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Boise Says Goodbye To ‘Modern Art,’ Hello To The New Deal

After nine years, a beloved arts event in downtown Boise is coming to an end. Modern Art (which takes over the Modern Hotel Thursday evening for the last time) began at the height of the Great Recession. Now, the hotel staff says it’s time to retire the event – but not without one big final party. In 2008, the Modern Hotel opened some of its rooms to local artists for one night in May. The idea was to give artists a new venue to display or perform their work, allowing them to transform their...
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Two national daily sports fantasy contests have agreed to stop offering their games to Idaho consumers. 

The Idaho Attorney General’s office announced Monday an agreement with DraftKings Inc. and FanDuel Inc. Attorney General Lawrence Wasden says the settlement was reached after three months of negotiations.

“The concern I have is that the paid daily sports offerings provided by these companies constitute gambling under Idaho law,” Wasden says in a news release.

Samantha Wright / Boise State Public Radio

In an email to supporters, the Idaho Republican Party boasts that for the first time ever, more Idahoans are registered as Republicans than as Democrats or unaffiliated. The GOP says the March presidential primary recorded the highest turnout ever for a primary in the state.

This comes as no surprise to Jaclyn Kettler, political science professor at Boise State University. She says at the time of the March primary, the Republican presidential nomination was still very much up for grabs.

Idaho Education News

In terms of geography and culture, Twin Falls can scarcely be farther removed from Afghanistan or Iran, Burma or Nepal.

Yet in schools such as Twin Falls’ Lincoln Elementary School, in a portable building abutting a blacktop playground, newly arrived refugee students begin their long and stark transition to American schools.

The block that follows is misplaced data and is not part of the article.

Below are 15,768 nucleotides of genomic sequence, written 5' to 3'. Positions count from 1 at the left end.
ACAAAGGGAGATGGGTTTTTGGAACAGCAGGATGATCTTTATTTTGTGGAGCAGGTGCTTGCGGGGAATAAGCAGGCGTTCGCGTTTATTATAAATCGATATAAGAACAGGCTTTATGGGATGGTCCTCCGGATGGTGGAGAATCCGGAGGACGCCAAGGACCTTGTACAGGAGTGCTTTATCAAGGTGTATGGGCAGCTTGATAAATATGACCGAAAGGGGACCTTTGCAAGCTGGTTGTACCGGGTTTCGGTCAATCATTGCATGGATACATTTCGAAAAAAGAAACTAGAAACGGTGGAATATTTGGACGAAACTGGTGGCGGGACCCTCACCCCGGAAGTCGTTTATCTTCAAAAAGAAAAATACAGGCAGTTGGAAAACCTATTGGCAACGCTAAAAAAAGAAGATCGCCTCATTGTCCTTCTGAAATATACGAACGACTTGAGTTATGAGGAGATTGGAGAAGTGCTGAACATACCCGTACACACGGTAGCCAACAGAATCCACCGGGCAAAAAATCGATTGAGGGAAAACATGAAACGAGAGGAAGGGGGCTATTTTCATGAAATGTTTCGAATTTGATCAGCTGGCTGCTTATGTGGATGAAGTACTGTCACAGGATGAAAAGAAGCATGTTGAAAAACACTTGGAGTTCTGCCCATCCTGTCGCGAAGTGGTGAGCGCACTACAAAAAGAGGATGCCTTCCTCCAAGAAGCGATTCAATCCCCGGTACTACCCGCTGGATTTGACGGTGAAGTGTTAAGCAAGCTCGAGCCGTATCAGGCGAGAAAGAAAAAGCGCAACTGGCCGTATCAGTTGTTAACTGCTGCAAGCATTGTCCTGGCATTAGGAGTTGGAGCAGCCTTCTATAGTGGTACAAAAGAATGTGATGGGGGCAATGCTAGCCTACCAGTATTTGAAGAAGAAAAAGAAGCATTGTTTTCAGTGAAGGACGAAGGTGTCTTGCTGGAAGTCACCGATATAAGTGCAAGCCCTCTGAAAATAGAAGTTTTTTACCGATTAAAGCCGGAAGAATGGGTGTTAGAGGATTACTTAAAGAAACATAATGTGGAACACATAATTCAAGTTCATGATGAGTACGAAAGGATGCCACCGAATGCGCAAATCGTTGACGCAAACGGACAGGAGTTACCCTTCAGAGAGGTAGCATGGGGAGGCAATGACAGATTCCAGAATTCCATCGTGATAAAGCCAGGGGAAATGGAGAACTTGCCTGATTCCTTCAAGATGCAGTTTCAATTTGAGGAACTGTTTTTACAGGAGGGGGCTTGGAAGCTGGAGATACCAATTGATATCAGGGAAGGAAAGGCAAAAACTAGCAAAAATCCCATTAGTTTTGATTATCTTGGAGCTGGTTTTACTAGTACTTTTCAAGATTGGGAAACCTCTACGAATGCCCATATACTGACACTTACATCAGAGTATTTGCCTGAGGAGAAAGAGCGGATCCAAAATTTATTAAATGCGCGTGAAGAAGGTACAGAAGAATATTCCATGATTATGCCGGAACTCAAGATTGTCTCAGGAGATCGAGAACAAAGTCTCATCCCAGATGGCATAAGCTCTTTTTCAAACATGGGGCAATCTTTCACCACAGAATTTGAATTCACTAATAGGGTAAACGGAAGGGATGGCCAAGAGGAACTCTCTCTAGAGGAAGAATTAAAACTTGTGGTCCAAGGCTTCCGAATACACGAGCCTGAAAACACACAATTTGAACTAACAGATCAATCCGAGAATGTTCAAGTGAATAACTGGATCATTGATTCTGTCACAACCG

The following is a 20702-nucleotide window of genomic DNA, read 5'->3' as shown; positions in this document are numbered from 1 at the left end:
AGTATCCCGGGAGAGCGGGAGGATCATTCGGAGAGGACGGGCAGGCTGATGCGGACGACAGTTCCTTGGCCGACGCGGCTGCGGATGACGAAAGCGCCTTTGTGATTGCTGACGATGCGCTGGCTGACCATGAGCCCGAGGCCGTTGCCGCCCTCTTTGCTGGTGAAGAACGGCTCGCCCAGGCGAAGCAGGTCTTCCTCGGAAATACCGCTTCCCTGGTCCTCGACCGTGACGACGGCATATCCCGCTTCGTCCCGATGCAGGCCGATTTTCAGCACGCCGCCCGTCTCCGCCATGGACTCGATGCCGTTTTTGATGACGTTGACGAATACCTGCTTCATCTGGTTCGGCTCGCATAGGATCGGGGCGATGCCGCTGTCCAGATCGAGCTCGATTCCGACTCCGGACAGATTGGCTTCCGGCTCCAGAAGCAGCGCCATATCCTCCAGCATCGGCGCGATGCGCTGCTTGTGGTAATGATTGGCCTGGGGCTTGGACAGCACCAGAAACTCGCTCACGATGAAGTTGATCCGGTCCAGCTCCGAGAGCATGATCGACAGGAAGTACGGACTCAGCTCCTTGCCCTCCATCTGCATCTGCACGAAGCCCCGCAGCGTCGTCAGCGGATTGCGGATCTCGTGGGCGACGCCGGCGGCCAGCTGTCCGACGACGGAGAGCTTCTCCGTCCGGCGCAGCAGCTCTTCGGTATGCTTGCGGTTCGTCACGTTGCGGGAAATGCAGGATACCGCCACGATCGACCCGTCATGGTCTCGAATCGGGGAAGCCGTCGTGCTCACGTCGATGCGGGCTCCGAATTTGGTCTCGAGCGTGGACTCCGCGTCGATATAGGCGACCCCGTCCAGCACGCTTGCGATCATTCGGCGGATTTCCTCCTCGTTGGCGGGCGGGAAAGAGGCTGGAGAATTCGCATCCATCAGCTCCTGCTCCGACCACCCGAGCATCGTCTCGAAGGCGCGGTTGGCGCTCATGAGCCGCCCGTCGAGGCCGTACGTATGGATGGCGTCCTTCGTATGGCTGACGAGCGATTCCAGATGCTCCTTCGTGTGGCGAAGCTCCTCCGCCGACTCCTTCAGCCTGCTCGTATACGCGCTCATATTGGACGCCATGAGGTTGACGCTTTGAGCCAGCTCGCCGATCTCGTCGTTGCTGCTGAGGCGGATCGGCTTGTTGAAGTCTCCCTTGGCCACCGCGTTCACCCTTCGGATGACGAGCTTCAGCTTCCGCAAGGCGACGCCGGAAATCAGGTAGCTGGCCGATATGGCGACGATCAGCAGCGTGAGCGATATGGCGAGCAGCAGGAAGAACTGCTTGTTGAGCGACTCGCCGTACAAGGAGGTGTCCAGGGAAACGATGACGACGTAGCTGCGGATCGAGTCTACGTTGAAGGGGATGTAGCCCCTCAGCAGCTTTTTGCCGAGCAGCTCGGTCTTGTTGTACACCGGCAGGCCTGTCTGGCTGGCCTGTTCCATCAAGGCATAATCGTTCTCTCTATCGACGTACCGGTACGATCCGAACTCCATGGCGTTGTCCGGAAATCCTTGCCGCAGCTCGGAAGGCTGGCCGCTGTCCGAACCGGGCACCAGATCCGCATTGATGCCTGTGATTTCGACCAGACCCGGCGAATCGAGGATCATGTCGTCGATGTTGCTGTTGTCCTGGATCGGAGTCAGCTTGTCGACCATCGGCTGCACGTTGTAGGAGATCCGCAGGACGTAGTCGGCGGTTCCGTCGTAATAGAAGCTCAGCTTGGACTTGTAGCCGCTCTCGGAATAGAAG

Idaho Education News

Some refugee students at Boise’s Hillside Junior High School remember the schools in their homelands — where teachers hit their students, or where teachers feared being hit by students.

Then there are the refugee students who have spent little time in any classroom.

“You have to learn how to be a student,” said Rita Hogan, a teacher in Boise’s English Language Development program. “And that’s tough, when you’re a seventh-grader, and you’re learning algebra.”

If you think money has too great a role in Idaho politics, or worry that it could be headed that way, you have until tomorrow to give Idaho voters a chance to decide on some restrictions.

An effort by the political advocacy group Keep Idaho Elections Accountable to reform Idaho’s campaign finance laws needs 48,000 signatures by Saturday to get proposed changes on the ballot in November.

Emilie Ritter Saunders / Boise State Public Radio

An initiative to update Idaho’s laws around campaign finance has until Monday at 5 p.m. to reach the signature threshold. Former Democratic state lawmaker Holli Woodings is leading the initiative, called Keep Idaho Elections Accountable.

Woodings says that if the initiative passes muster, voters in November will have the chance to decide how Idaho deals with money in politics.

courtesy Snake River Alliance

Idaho’s first commercial solar power project won’t be operational this month as predicted. But one of the companies involved in the project says it should come online by the end of May.

The state’s first solar power farm is on about 500 acres just southwest of Boise. When the project, known as Boise City Solar, is finished it will produce enough megawatts to power 29,000 homes during good solar exposure. That’s more homes than a city the size of Idaho Falls.

Who owns it?

City of Boise

On Sunday evening, hot water poured on to the intersection of Grove and 3rd streets in downtown Boise. Steam filled the air as a leak from the city's underground geothermal line brought attention to a system not many people know much about.

Peter Morrill / Boise State Public Radio

In southeast Boise, Boise State University's Ron and Linda Yanke Family Research Park sits between the Boise River and Parkcenter Boulevard. Because of its lush green campus and proximity to the water, the building is home to many geese who choose to nest and settle in along the facility. The building is also home to Boise State Public Radio. (You may have even heard on-air geese making noise directly above our studios.)

Though goose and gosling sightings are common at the station, a particular family of geese has captured our attention.

Flickr Creative Commons

Residents of a southeast Boise neighborhood say at least 25 cats have disappeared from the area in the last few months and are concerned missing cats could be a problem throughout the city.

Cat owners tell KBOI-TV that felines started disappearing last July and then again in the last few weeks.

Erin Liedtke says five stray cats living in her garage for eight years all vanished in the last nine months.

Humane Society spokeswoman Allison Maier says predators are a big concern and a reason cats go missing.

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